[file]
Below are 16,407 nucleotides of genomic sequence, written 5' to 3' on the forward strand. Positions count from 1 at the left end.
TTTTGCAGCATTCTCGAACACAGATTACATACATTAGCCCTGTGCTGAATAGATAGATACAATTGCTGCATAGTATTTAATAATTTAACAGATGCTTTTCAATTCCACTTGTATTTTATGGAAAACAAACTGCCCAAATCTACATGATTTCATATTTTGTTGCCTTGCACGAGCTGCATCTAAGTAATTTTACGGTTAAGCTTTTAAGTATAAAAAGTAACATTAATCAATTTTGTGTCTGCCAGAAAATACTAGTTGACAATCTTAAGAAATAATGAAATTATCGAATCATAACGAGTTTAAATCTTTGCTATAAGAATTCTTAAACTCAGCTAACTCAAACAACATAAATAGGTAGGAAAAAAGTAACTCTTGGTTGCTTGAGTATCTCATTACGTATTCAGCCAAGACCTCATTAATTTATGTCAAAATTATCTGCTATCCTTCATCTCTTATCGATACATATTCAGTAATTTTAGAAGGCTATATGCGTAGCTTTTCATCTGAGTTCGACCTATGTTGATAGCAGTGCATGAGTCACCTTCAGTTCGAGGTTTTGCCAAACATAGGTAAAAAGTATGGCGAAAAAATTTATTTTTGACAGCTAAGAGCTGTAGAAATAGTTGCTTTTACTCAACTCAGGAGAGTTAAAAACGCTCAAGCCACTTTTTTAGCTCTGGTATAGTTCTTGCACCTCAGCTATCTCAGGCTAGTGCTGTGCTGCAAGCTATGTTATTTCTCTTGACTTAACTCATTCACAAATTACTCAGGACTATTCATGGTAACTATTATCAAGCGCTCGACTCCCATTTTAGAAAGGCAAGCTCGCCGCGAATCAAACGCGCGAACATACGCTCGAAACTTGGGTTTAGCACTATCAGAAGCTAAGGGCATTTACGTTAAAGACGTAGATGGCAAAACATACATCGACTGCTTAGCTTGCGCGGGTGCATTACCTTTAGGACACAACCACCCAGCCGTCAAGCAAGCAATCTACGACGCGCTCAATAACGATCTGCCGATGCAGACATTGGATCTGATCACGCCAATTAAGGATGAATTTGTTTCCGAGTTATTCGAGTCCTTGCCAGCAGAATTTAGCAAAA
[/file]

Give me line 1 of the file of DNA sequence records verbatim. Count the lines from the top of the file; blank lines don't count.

Below are 16,407 nucleotides of genomic sequence, written 5' to 3' on the forward strand. Positions count from 1 at the left end.